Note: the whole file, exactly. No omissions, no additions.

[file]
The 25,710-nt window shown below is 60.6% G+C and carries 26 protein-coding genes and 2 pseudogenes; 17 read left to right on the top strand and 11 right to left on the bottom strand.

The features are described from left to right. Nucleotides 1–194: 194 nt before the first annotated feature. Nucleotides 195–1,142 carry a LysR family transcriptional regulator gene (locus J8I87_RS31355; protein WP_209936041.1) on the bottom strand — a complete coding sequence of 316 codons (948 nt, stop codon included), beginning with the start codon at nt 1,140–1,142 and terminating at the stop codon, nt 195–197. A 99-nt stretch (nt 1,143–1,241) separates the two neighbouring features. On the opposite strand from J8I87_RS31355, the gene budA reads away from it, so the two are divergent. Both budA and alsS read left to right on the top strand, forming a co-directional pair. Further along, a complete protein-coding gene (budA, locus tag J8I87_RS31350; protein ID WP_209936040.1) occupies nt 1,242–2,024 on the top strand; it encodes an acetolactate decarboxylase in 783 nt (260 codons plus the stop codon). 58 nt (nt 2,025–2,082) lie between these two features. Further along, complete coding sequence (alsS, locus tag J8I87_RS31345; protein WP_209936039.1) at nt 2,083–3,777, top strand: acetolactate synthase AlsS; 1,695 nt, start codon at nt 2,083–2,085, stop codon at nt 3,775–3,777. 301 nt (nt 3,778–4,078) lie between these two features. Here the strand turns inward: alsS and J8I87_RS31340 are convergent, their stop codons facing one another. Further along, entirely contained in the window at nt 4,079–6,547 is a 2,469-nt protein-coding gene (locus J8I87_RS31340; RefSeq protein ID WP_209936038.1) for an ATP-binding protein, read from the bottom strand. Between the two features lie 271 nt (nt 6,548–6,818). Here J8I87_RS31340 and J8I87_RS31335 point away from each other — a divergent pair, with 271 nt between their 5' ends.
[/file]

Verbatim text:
The 25,710-nt window shown below is 60.6% G+C and carries 26 protein-coding genes and 2 pseudogenes; 17 read left to right on the top strand and 11 right to left on the bottom strand.

The features are described from left to right. Nucleotides 1–194: 194 nt before the first annotated feature. Nucleotides 195–1,142 carry a LysR family transcriptional regulator gene (locus J8I87_RS31355; protein WP_209936041.1) on the bottom strand — a complete coding sequence of 316 codons (948 nt, stop codon included), beginning with the start codon at nt 1,140–1,142 and terminating at the stop codon, nt 195–197. A 99-nt stretch (nt 1,143–1,241) separates the two neighbouring features. On the opposite strand from J8I87_RS31355, the gene budA reads away from it, so the two are divergent. Both budA and alsS read left to right on the top strand, forming a co-directional pair. Further along, a complete protein-coding gene (budA, locus tag J8I87_RS31350; protein ID WP_209936040.1) occupies nt 1,242–2,024 on the top strand; it encodes an acetolactate decarboxylase in 783 nt (260 codons plus the stop codon). 58 nt (nt 2,025–2,082) lie between these two features. Further along, complete coding sequence (alsS, locus tag J8I87_RS31345; protein WP_209936039.1) at nt 2,083–3,777, top strand: acetolactate synthase AlsS; 1,695 nt, start codon at nt 2,083–2,085, stop codon at nt 3,775–3,777. 301 nt (nt 3,778–4,078) lie between these two features. Here the strand turns inward: alsS and J8I87_RS31340 are convergent, their stop codons facing one another. Further along, entirely contained in the window at nt 4,079–6,547 is a 2,469-nt protein-coding gene (locus J8I87_RS31340; RefSeq protein ID WP_209936038.1) for an ATP-binding protein, read from the bottom strand. Between the two features lie 271 nt (nt 6,548–6,818). Here J8I87_RS31340 and J8I87_RS31335 point away from each other — a divergent pair, with 271 nt between their 5' ends.